Nobody has ever died of a cannabis overdose, but recommending medical marijuana for the wrong condition can have life-threatening consequences, according to Dr. Bonni Goldstein, Medical Director for Canna Centers Wellness and Education, who once refused to recommend cannabis to a patient looking to relieve his nausea - and likely saved his life.
"I once had an adult patient who had the proper documentation," she told Civilized. "On the paperwork it read ‘chronic vomiting.' He had been treated for acid reflux, but he wasn’t responding to those medications and had decided to come in to be seen for cannabis."
Nausea is frequently cited as one of the many symptoms that can be treated with cannabis treatments. Earlier this year, nausea was listed among the top three uses of medical marijuana in the country, and a THC-based nausea treatment for those undergoing chemotherapy and HIV/AIDS treatment remains one of the only cannabis medicines to be officially approved by the FDA.
So, while Goldstein was confident that cannabis would help relieve the patient's symptoms, she noticed the pattern of sickness he described was consistent with the symptoms of a brain tumor. So before recommending cannabis, she referred him for a CT scan to rule out the possibility that the problem was actually being caused by a tumor.
"Sure enough, that was what it was," she said, adding that it's a good thing she didn't recommend cannabis first because it would have masked the symptom of the tumor and delayed treatment, which could have put the patient's life in jeopardy.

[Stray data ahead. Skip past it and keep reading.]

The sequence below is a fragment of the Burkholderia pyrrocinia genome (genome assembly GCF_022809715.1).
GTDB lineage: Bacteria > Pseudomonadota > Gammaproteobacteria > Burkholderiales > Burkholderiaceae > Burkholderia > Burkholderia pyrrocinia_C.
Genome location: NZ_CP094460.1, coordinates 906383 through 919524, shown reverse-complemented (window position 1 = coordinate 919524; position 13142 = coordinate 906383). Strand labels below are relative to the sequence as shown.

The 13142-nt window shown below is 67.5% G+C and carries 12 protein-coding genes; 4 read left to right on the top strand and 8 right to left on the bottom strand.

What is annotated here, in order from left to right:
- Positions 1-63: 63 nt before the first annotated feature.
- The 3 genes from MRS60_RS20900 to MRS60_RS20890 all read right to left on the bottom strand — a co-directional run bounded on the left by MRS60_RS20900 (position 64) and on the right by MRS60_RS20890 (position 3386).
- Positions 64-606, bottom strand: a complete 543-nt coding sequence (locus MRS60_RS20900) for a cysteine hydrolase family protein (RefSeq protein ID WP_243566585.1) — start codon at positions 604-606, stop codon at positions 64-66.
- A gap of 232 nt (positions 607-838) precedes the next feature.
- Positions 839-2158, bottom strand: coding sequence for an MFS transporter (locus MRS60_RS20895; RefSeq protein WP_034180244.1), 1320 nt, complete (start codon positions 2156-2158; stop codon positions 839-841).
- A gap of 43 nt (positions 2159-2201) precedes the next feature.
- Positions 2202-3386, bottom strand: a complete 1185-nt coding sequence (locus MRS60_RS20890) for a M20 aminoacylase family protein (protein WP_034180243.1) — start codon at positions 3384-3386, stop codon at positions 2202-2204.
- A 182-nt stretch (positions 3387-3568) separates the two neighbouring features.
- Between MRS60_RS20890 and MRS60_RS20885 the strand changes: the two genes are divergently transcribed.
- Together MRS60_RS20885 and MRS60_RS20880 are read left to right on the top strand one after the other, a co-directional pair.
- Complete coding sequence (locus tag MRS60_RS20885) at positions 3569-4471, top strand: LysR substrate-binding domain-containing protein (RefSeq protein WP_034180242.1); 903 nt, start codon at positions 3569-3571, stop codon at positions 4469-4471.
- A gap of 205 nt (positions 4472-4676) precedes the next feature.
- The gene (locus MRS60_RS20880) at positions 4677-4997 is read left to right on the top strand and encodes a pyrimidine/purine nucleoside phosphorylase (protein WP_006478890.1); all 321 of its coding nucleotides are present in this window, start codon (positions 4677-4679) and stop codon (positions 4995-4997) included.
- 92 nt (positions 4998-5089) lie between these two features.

"If I gave him cannabis, and he stopped vomiting - which he probably would have, he would likely have not have discovered the tumor as early as he did."
Medical cannabis is not, as it is so often alleged, just an excuse people use to get high. It is a valid and effective treatment for a number of serous conditions. Consequently, Goldstein told Civilized, a cannabis treatment should be taken just as seriously as any other drug recommendation.
It is for these reasons she thinks that it is best if a patient’s regular doctor be in charge of a cannabis recommendation. She acknowledges that certain laws, regulations and social stigmas make it so this is not always possible, however.
"As physicians, we are required to do our due diligence," she said. "If you are not the patient’s primary care doctor, and you are not diagnosing the patient, you need to ensure that the diagnosis is legitimate before moving forward with a recommendation."
While cannabis does not have the same negative health effects or addiction problems that prescription drugs can often present, a patient’s overall care and wellbeing must be considered before any adequate method of care can properly be determined.
"I’ve found that cannabis is generally a very safe treatment, especially when used under a proper medical supervision," she said. "But you can’t allow it to mask other symptoms. It has to be recommended responsibly."